The modern parish of Castleconnor has its origins in Rathmulcah ringfort, built around 600AD, on the quay road in the townland of Killanley. This impressive “Rath” or fort consists of a high double bank as well as souterrains running from the centre to the edge of the fort. The tunnels may have been used to store food or as an emergency escape route and there are local legends relating to their use.
Next to the River Moy there stands the ruin of a Norman castle built by the Angl0-Norman Piers de Birmingham in the early 1200s. Our parish is understood to be named after the powerful O’Connor clan from Sligo who established control of the area through their local allies, the O’Dowds from the time the Anglo-Normans were evicted. In 1520 the O’ Dowds rebuilt the castle at Castleconnor and reigned there until Daithí O’Dowda was murdered there in 1580.
The O’ Dowds also built a fortified house at Balliecottle around 1447 which still stands today with turrets, archer slit windows and walls up to 2m thick. Known locally as Balliecottle Castle, it was given after the Cromwellian conquest to Robert Morgan, an officer in Cromwell’s army.
Among the main landlords in the Castleconnor area during the 1800’s were the Ormsby, Knox-Gore, Wingfield, Thompson and Jones families. The Great Famine caused devastation in the area with the population of Castleconnor falling by 41% between 1841 and 1851. It also brought financial ruin to many landlords with Captain Ormsby being put in the debtors prison and Edward Wingfield having to re-mortgage his lands to pay for famine relief.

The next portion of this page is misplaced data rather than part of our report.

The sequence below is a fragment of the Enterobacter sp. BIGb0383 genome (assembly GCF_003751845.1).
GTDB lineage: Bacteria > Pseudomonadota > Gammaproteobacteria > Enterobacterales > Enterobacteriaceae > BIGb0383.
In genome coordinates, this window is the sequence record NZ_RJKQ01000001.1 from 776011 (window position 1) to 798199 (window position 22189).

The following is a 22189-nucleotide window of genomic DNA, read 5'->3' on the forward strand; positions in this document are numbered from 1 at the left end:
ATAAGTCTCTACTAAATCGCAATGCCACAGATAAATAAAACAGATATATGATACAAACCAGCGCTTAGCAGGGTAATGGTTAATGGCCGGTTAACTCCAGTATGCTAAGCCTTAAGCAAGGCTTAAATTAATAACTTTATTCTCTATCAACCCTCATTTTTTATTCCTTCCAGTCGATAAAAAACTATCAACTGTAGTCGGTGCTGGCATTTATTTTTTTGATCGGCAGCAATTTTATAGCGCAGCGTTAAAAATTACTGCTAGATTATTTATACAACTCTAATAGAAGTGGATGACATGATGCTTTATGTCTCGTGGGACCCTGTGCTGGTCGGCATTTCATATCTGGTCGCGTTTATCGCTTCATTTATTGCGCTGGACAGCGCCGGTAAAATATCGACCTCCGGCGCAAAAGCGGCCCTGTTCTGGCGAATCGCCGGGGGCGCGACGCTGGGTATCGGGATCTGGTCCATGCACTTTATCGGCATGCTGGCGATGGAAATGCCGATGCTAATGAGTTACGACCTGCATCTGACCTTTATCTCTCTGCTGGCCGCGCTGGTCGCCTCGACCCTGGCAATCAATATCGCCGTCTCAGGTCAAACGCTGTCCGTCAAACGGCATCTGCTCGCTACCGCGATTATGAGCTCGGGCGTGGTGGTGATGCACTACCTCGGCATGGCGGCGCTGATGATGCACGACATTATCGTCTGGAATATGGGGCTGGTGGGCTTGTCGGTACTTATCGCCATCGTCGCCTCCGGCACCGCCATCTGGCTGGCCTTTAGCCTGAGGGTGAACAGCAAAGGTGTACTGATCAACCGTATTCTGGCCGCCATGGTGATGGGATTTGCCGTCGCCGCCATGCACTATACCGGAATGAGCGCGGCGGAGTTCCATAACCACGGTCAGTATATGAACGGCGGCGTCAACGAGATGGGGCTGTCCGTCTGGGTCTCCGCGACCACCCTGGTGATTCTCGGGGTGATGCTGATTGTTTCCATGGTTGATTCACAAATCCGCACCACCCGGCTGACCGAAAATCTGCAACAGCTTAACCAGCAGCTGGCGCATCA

The first recorded national school in Corballa was established in 1845 near the site of our present school. In1870 the school’s enrolment had increased to 228 but the average attendance was just 55. The precariousness of our new education system is evidenced by reports that a teacher at this time had taken possession of the maps from the school and refused to hand them over until he had received the balance his salary which he claimed was owed to him.
A replacement school was completed in 1882 with an additional classroom added in 1909. Due to declining numbers at Carrowgarry, the two school amalgamated in 1968. The school remained in use until 1980. The “Old Corballa NS” was attended by many of the current pupils’ grandparents and can be seen across the road from the current site.
Our present school was officially opened in November 1980 by the then Minister for Agriculture Mr. Ray McSharry. One ninth of the £110,000 cost of the school was raised locally through a variety of fundraisers. The building initially comprised of 4 classrooms and a general purpose room. Fr.Martin Halloran was chairman of the Board of Management and Mrs. Sally Gallagher was principal at the time.